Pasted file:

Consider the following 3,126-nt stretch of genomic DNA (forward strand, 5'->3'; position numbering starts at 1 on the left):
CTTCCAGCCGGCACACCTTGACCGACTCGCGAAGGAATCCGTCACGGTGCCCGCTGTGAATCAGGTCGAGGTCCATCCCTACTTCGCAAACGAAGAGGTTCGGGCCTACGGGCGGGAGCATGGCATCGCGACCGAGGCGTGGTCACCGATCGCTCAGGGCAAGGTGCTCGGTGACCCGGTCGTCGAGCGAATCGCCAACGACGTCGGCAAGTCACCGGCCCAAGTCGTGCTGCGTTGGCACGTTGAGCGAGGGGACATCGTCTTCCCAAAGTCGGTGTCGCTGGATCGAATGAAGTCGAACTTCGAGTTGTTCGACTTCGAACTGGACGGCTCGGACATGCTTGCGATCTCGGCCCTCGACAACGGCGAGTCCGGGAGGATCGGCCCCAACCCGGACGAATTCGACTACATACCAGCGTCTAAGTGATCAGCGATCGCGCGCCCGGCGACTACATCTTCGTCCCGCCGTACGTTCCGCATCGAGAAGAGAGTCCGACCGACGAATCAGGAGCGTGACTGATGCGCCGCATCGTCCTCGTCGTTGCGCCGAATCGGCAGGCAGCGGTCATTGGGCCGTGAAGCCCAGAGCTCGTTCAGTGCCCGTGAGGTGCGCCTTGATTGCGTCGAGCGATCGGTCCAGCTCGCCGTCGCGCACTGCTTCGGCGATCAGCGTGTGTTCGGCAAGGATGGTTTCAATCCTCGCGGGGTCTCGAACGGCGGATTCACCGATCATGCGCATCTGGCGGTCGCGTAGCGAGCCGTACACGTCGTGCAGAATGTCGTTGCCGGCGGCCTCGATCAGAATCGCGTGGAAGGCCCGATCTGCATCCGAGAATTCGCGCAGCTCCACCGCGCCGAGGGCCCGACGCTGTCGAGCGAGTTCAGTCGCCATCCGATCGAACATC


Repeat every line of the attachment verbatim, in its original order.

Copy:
Consider the following 3,126-nt stretch of genomic DNA (forward strand, 5'->3'; position numbering starts at 1 on the left):
CTTCCAGCCGGCACACCTTGACCGACTCGCGAAGGAATCCGTCACGGTGCCCGCTGTGAATCAGGTCGAGGTCCATCCCTACTTCGCAAACGAAGAGGTTCGGGCCTACGGGCGGGAGCATGGCATCGCGACCGAGGCGTGGTCACCGATCGCTCAGGGCAAGGTGCTCGGTGACCCGGTCGTCGAGCGAATCGCCAACGACGTCGGCAAGTCACCGGCCCAAGTCGTGCTGCGTTGGCACGTTGAGCGAGGGGACATCGTCTTCCCAAAGTCGGTGTCGCTGGATCGAATGAAGTCGAACTTCGAGTTGTTCGACTTCGAACTGGACGGCTCGGACATGCTTGCGATCTCGGCCCTCGACAACGGCGAGTCCGGGAGGATCGGCCCCAACCCGGACGAATTCGACTACATACCAGCGTCTAAGTGATCAGCGATCGCGCGCCCGGCGACTACATCTTCGTCCCGCCGTACGTTCCGCATCGAGAAGAGAGTCCGACCGACGAATCAGGAGCGTGACTGATGCGCCGCATCGTCCTCGTCGTTGCGCCGAATCGGCAGGCAGCGGTCATTGGGCCGTGAAGCCCAGAGCTCGTTCAGTGCCCGTGAGGTGCGCCTTGATTGCGTCGAGCGATCGGTCCAGCTCGCCGTCGCGCACTGCTTCGGCGATCAGCGTGTGTTCGGCAAGGATGGTTTCAATCCTCGCGGGGTCTCGAACGGCGGATTCACCGATCATGCGCATCTGGCGGTCGCGTAGCGAGCCGTACACGTCGTGCAGAATGTCGTTGCCGGCGGCCTCGATCAGAATCGCGTGGAAGGCCCGATCTGCATCCGAGAATTCGCGCAGCTCCACCGCGCCGAGGGCCCGACGCTGTCGAGCGAGTTCAGTCGCCATCCGATCGAACATC